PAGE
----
Why It Matters: The Alabama Supreme Court decision is one of the morally clearest rulings of the decade. As it rightly asserts, unborn children are “children” and deserve appropriate legal and ethical protections. Unfortunately, many Christians—including those who consider themselves “pro-life”—are lacking in similar moral clarity.

Whether in the womb of a woman or in a fertility clinic’s storage locker, all human embryos have the same moral status and deserve the same level of protection from harm. The pain of infertility doesn’t provide an exemption from this obligation. Yet numerous Christians have participated in IVF in a clearly immoral way.

The problem is that children who are conceived through the process of IVF, who are in the embryonic stage of development, and who aren’t implanted in a mother’s womb are cryogenically frozen and put into storage. The U.S. Department of Health and Human Services estimated in 2020 that “at least 600,000 frozen embryos were in storage nationwide.” According to the National Embryo Donation Center, that number could be as high as 1 million.

The cost of storage usually runs from $500 to $1,000 a year per IVF patient, leading many parents to abandon their created but unimplanted children. This means hundreds of thousands of children have been abandoned, often left until they die. Many are left behind by Christian parents. Why is this reality not considered scandalous?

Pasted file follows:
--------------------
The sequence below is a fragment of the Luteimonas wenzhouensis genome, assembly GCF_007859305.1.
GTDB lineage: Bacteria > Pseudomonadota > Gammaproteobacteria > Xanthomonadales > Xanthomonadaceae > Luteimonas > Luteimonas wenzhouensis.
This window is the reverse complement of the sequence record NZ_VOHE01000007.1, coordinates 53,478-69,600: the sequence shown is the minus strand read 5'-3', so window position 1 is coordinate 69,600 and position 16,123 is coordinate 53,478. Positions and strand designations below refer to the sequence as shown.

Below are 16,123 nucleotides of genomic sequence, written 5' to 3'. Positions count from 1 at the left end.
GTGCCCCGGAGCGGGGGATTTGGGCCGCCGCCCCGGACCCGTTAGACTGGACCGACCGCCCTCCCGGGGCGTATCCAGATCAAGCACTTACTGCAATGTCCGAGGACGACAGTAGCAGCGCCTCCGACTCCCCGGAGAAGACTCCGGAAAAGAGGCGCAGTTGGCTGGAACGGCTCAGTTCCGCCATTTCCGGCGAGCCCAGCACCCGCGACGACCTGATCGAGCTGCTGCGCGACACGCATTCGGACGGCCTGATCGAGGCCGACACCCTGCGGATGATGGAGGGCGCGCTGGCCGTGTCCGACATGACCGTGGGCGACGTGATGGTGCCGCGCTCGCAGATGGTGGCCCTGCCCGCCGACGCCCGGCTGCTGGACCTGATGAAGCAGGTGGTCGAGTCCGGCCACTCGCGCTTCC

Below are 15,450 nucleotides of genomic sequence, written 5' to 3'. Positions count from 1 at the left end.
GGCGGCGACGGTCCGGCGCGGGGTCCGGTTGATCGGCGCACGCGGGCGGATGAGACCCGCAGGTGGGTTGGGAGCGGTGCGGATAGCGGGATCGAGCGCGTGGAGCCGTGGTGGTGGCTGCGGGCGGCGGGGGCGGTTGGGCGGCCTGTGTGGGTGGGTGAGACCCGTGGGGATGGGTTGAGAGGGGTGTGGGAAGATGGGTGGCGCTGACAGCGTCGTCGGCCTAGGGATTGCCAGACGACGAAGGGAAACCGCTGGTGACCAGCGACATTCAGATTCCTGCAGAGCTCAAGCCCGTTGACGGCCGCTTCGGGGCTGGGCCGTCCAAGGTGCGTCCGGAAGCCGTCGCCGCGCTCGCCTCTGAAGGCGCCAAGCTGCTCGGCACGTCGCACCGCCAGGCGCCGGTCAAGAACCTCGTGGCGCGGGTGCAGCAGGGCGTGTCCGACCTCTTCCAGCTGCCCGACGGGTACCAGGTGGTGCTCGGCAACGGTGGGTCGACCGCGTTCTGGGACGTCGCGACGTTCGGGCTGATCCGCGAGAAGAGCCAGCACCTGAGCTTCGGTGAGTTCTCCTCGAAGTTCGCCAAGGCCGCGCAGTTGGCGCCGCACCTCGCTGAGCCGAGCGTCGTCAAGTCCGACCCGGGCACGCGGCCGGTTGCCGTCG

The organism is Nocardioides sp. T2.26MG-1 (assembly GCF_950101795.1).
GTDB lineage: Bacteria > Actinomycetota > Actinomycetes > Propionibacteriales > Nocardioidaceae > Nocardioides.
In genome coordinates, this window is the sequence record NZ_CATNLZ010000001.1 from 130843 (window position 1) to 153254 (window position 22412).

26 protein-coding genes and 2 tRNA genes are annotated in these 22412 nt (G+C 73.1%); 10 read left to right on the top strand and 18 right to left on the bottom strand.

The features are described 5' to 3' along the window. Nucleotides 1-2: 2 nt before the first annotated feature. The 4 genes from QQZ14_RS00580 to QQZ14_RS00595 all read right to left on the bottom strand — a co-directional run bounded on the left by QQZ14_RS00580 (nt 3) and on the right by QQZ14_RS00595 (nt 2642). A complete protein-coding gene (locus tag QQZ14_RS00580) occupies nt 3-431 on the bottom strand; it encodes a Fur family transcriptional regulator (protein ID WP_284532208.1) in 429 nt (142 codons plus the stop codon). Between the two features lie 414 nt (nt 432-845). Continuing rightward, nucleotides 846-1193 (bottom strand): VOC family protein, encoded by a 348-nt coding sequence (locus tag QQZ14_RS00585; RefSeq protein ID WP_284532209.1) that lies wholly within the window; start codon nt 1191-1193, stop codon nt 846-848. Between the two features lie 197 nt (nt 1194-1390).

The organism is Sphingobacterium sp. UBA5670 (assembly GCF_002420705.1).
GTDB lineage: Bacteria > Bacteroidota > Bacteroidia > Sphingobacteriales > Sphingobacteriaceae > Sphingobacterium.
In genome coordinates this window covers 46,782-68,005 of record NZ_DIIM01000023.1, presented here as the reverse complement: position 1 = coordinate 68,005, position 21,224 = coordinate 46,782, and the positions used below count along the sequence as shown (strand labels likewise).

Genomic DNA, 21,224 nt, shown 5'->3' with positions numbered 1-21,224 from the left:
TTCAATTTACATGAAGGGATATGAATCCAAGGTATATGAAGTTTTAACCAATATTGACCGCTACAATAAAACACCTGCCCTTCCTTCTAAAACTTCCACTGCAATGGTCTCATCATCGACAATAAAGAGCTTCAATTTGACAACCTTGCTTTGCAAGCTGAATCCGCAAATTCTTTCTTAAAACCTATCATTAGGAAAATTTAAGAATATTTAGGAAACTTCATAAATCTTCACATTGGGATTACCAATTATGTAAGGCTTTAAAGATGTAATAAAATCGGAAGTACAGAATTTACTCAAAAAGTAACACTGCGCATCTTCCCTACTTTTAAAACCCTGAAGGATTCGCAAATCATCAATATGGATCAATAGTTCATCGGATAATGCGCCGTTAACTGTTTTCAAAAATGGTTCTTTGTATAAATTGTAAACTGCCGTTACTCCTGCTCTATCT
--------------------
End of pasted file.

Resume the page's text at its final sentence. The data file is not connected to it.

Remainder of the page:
Many Christians simply haven’t thought biblically about the issue of IVF. Even those who’ve considered the procedure don’t always agree on whether it can be done in a God-honoring way.

With no explicit biblical directives, divergent views are inevitable (I tend to oppose IVF while respecting those who disagree). Yet certain practices within the realm of IVF are unequivocally unethical and should never be done. Creating more embryos than will be implanted is the most glaring example.

A single IVF treatment can cost between $15,000 and $30,000. The likelihood of success is low, with the best technique offering less than a 50 percent chance a live birth will occur.

To lower the cost and increase the chances of pregnancy, it has become a common practice for more embryos to be created than will be implanted. This has led to a grim reality where U.S. fertility clinics often function like dystopian orphanages, generating children only to leave them in a state of indefinite limbo, ultimately leading to their deaths.

While the additional costs incurred to avoid ethical transgressions might be significant or even insurmountable, the ethical price of embryo destruction is far greater. It contravenes God’s will to forsake or terminate one’s child for the sake of cost or convenience. Our duty as Christians and parents is evident: we must never intentionally bring a child into existence if we anticipate his or her abandonment and subsequent death. If IVF cannot be pursued in a biblically moral manner, it shouldn’t be pursued at all.

The Alabama Supreme Court has correctly applied the concept of “sanctity of life” to children outside the womb. It’s time for the church to do the same.

Related: Breaking Evangelicalism’s Silence on IVF by Matthew Lee Anderson and Andrew T. Walker / How IVF Can Be Morally Right by Wayne Grudem